Evolution 41(5): 969-978 (Sep., 1987)
Genetic Consequences of Outcrossing in the Cleistogamous Annual, Impatiens capensis. I. Population-Genetic Structure
Susan E. Knight and Donald M. Waller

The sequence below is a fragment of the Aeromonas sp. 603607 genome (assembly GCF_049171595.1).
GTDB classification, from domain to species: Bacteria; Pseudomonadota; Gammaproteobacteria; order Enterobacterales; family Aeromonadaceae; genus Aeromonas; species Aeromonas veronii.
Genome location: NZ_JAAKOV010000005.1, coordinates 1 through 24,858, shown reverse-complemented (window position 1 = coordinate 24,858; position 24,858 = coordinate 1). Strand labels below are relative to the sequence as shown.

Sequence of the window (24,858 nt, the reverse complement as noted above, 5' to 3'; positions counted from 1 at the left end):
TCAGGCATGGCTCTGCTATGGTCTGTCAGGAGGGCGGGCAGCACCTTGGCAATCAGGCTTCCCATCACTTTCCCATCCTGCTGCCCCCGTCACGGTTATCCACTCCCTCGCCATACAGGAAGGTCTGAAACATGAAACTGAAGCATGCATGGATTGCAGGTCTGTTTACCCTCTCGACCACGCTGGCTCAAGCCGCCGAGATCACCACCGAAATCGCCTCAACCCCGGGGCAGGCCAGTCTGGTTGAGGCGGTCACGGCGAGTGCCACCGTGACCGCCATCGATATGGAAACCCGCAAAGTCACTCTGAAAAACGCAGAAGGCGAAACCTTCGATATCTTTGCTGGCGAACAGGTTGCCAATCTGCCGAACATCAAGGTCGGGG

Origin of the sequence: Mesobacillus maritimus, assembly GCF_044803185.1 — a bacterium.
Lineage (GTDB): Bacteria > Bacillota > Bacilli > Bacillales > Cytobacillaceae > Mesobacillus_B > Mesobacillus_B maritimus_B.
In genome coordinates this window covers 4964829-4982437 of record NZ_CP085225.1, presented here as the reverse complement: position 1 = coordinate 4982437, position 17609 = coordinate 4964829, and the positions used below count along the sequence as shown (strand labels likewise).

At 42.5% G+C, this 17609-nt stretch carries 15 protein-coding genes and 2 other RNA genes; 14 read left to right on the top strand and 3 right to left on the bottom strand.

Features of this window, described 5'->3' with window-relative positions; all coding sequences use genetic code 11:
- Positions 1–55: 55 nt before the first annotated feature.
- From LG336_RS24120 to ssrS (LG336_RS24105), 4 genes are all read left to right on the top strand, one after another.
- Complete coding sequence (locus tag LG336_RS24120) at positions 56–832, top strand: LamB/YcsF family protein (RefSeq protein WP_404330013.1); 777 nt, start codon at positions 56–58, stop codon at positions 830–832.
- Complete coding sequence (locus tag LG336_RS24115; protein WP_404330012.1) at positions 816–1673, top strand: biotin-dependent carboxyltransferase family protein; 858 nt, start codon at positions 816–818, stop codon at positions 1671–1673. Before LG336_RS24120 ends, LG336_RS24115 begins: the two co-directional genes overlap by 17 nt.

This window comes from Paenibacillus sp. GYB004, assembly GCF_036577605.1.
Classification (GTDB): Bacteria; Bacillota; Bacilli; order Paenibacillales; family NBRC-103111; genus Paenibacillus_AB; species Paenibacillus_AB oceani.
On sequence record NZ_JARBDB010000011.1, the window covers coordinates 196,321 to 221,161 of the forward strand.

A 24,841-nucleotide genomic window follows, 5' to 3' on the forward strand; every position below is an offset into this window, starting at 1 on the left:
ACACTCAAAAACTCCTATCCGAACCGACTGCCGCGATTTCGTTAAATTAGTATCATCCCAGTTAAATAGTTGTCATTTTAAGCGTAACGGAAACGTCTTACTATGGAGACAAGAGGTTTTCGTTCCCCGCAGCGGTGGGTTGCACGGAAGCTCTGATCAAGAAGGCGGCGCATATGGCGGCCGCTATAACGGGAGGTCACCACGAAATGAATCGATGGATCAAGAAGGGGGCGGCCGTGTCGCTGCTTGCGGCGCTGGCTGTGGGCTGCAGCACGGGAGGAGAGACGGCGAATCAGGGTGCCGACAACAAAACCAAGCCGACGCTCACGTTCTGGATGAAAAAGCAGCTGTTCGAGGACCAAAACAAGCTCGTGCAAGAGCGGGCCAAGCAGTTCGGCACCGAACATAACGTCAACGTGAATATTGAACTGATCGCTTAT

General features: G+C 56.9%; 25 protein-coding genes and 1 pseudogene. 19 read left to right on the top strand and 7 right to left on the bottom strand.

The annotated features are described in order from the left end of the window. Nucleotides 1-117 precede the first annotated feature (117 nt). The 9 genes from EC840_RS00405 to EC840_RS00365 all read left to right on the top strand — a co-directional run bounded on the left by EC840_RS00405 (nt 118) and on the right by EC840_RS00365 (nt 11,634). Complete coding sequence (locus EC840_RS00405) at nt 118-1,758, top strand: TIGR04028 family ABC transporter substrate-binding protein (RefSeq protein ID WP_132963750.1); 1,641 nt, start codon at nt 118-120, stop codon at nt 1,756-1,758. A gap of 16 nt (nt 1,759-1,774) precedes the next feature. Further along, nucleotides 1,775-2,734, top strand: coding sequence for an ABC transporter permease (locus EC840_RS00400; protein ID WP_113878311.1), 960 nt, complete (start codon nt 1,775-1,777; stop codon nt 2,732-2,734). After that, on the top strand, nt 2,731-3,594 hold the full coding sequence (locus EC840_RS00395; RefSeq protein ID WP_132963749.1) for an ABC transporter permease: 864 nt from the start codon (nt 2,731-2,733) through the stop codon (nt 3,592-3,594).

We examined the genetic structure of 11 populations of Impatiens capensis, a cleistogamous annual herb, using starch gel electrophoresis. We sampled both cleistogamous (CL) and chasmogamous (CH) progeny (if present) from maternal parents in each population to infer maternal genotypes and to estimate the extent and pattern of inbreeding within and among populations. Only eight of 31 loci were polymorphic, with one to six (mean = 3.1) loci varying within each population. Mean heterozygosity per individual is quite low (mean = 3.9%) and comparable to highly self-fertilized species. Gene flow is low, and genetic distances do not parallel geographical distances, suggesting a population structure similar to Wright's Island model with drift among the populations. Fixation indexes within populations (f or FIS) span the largest range yet reported for a plant species (0.26 to 0.94, mean = 0.57). Further inbreeding results from population substructuring (θ or FST = 0.46), resulting in a total average inbreeding coefficient (F or FIT) of 0.77. Despite these high overall levels of inbreeding, chasmogamy significantly reduces fixation, which may account for the observed greater fitness of CH progeny.